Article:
Influential education leader and blogger Thomas Murray’s name is associated with technological anticipation. That’s because Murray, the state and district digital learning policy and advocacy director for the Alliance for Excellent Education, helps lead an ambitious, forward-looking initiative called Future Ready.
EdTech: Focus on K–12 caught up with Murray to find out more about the initiative’s past, present and future.
“School leaders have more opportunities than ever before, but more on their plates at the same time,” says Thomas Murray.
MURRAY: Future Ready is an initiative lead by the Alliance for Excellent Education, a nonprofit group based in Washington, D.C., alongside the U.S. Department of Education and more than 50 national and regional partners, that is free for schools. Our goal is to empower district leaders to systemically plan for high-quality teaching and learning accelerated through technology. To date, more than 2,000 school superintendents have signed the Future Ready District Pledge and have committed to taking a stand for their district.
MURRAY: President Obama has been a strong leader in understanding the role that technology can play in student learning. His ConnectED initiative was a vast success, with businesses pledging support for our nation’s schools in many ways. Richard Culatta, the former director of the Office of Educational Technology at the U.S. Department of Education, convened a number of superintendents and educational technology leaders in Washington, D.C., during the spring of 2014 to determine how best to build off of ConnectED to make an impact nationwide in our schools. Out of this planning meeting came the Future Ready District Pledge, a partnership with the Alliance to run a number of regional summits, and a kickoff with the president at the White House in December of 2014.
As a former teacher, principal and technology enthusiast, this initiative aligns perfectly with my personal passions and my 14 years of experience in a public school district in Pennsylvania. Billions of dollars are being spent nationwide, often with districts wondering what the ultimate impact of technology may be. I’m fortunate to be working to support districts, helping them develop systemic action plans, so that smart decisions can be made, and so that students received a more personalized approach to their learning.
MURRAY: Today’s school leaders face myriad challenges — from implementing higher state standards, ensuring sustainability of the digital conversion and dealing with stagnant school budgets to questions about privacy and finding ways to move from a sit-and-get model of professional learning to one that is more relevant and personalized, and ultimately shifting pedagogy in the classroom. School leaders have more opportunities than ever before, but more on their plates at the same time.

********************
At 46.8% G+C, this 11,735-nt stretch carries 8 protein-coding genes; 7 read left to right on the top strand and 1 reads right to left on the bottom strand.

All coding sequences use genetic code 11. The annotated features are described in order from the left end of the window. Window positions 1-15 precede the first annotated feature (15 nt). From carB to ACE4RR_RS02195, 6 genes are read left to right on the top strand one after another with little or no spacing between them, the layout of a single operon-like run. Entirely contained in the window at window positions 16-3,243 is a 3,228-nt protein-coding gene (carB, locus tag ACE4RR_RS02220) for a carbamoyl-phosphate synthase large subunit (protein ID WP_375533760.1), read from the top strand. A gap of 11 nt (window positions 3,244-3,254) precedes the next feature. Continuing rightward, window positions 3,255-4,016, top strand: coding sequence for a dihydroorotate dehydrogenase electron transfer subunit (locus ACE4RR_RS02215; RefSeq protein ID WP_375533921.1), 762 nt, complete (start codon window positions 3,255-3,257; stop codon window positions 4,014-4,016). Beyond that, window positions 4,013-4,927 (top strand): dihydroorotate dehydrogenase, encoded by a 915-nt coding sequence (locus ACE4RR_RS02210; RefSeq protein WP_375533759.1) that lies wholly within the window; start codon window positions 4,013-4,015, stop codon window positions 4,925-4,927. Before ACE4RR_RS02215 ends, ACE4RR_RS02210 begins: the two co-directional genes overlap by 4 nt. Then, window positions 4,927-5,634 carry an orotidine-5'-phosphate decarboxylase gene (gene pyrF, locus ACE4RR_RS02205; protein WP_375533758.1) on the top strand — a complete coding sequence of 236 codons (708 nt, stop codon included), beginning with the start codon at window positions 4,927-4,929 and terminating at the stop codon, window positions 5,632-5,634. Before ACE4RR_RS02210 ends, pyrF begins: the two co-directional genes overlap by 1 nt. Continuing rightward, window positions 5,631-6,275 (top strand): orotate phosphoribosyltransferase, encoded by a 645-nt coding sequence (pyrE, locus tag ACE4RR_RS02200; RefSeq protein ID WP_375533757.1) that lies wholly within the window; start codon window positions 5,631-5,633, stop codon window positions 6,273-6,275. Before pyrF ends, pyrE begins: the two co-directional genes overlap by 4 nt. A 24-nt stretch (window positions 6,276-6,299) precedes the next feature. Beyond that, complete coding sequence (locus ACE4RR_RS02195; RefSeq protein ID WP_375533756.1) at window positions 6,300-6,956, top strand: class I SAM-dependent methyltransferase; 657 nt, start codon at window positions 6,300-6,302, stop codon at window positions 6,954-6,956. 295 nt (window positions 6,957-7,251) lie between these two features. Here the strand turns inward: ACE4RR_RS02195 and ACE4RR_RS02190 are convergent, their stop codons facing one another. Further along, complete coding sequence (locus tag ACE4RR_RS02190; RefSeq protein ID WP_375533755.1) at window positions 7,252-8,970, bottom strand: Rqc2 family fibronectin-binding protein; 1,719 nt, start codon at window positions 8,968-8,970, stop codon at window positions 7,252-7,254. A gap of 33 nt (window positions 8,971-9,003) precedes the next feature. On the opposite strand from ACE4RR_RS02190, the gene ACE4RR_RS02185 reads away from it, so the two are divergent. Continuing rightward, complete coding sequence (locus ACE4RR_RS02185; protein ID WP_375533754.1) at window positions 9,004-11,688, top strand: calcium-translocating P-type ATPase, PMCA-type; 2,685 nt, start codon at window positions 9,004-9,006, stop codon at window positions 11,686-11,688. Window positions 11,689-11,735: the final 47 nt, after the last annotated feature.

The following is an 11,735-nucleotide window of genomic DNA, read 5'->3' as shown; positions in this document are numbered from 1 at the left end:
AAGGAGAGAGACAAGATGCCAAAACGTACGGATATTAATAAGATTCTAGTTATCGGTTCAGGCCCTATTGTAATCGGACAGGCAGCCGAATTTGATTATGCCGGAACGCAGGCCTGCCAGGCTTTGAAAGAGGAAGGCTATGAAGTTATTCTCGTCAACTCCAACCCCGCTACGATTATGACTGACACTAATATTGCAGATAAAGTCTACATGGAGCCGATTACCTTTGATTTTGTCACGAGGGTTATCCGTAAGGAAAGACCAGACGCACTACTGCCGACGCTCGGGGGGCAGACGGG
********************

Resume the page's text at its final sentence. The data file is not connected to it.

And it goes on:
The Future Ready Framework was developed to support districts in all areas of implementation. Purchasing the technology is the easy part. In shifting the instructional pedagogy and working through all of the areas of implementation — from community engagement and professional learning to curriculum and privacy — there are many areas, which we refer to as “gears,” that have to be systemically planned and implemented. Future Ready also offers the Future Ready Dashboard, a systemic planning tool, where districts can utilize a series of self-assessments and receive customized feedback including scores, gaps and strategies, as well as an action planning tool filled with hundreds of resources from our coalition partners.
MURRAY: In 2015, 13 regional summits, attended by more than 2,000 school leaders from almost 450 school districts were held nationwide. The first day of the summits focused on leadership and school culture, and day two was lead by many of the coalition partners with deeper dives into many of the gear areas. Summits were free for school leaders because of the incredible support of the LEAD [Leading Education by Advancing Digital] Commission, which made it all possible. Districts were able to have a great professional learning opportunity due to their leadership. Also at the summits, school leaders built capacity in each region and networked to problem-solve and collaborate. School teams left with the beginnings to their Future Ready action plans to move their district forward.
MURRAY: This past December, Phase 2 kicked off at the White House. This phase of Future Ready will host between five and eight nationwide summits, a number of training workshops to support the use of the Future Ready Dashboard, a series of professional learning opportunities, a large number of regional partners to further support the work, and a leadership hub as part of the new Future Ready website, which will soon be released at futureready.org.
MURRAY: Superintendents can start by taking the Future Ready District Pledge, plan on attending one of this year’s national summits, engage with our regional partners and check for the latest at futureready.org. It’s vital that school leaders have a starting point for their visioning moving forward, and the Future Ready Dashboard, supported by a vast coalition of partners, is an excellent starting point. Leaders also can take advantage of the Future Ready Leaders project lead by the U.S. Department of Education and the Future Ready Hub, a one-stop shop for Future Ready support moving forward.